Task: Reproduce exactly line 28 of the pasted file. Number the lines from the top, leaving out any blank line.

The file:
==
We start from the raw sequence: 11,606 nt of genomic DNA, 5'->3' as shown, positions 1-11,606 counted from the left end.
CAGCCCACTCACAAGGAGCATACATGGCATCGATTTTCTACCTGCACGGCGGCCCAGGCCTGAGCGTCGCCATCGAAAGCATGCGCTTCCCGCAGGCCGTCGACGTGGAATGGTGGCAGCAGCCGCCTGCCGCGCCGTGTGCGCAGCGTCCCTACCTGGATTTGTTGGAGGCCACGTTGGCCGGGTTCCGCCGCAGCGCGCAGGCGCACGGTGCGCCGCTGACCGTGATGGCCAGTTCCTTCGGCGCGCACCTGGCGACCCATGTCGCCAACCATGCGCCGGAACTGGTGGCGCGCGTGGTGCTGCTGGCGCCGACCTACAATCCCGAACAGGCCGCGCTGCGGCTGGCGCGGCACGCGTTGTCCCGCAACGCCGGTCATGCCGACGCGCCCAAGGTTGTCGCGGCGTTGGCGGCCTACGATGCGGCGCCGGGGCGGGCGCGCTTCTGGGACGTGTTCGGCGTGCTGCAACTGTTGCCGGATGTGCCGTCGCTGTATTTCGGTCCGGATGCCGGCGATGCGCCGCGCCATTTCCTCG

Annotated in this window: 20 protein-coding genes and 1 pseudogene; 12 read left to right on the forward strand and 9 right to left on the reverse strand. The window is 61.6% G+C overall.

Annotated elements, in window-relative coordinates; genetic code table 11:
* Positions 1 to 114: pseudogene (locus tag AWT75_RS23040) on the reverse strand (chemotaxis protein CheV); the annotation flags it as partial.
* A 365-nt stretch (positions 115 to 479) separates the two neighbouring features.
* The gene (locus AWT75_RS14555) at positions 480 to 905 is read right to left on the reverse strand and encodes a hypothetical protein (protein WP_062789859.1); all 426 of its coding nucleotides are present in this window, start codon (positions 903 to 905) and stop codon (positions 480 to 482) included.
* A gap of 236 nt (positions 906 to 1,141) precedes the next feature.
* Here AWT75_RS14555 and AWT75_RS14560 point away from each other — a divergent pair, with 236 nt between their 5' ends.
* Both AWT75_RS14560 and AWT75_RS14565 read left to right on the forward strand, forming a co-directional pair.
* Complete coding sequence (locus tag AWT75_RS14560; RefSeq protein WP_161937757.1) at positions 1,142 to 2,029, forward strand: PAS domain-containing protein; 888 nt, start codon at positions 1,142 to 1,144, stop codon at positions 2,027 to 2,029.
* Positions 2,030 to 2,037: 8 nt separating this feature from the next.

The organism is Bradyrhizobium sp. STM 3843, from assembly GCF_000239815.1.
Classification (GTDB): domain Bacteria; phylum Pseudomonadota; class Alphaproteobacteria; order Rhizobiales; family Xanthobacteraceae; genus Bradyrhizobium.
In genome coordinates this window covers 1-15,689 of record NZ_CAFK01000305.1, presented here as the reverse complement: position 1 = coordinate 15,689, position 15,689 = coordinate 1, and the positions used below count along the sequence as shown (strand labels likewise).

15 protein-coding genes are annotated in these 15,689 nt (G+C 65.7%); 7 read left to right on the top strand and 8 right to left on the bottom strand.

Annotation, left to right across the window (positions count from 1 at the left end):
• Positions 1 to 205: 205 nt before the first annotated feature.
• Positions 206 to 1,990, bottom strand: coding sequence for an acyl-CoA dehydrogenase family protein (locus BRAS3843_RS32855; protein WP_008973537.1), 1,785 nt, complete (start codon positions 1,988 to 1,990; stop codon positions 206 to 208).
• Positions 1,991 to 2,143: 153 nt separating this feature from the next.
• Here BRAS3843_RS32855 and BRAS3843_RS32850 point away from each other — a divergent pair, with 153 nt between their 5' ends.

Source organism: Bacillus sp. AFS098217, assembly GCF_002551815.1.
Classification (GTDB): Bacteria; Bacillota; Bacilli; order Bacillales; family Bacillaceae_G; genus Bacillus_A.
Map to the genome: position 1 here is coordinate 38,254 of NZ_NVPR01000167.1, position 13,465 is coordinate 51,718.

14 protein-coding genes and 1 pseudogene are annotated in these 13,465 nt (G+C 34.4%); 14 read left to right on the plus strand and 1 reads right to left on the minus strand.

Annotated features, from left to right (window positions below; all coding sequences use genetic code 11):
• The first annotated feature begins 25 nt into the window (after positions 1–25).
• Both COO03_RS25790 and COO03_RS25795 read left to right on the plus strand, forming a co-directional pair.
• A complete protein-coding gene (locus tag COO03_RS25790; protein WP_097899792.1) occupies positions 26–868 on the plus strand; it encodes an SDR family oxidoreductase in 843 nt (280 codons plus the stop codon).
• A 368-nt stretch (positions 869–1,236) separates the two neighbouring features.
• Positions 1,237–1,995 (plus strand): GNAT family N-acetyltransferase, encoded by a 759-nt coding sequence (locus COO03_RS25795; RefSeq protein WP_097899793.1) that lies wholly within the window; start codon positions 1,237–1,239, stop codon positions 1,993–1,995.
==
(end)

• Both COO03_RS25790 and COO03_RS25795 read left to right on the plus strand, forming a co-directional pair.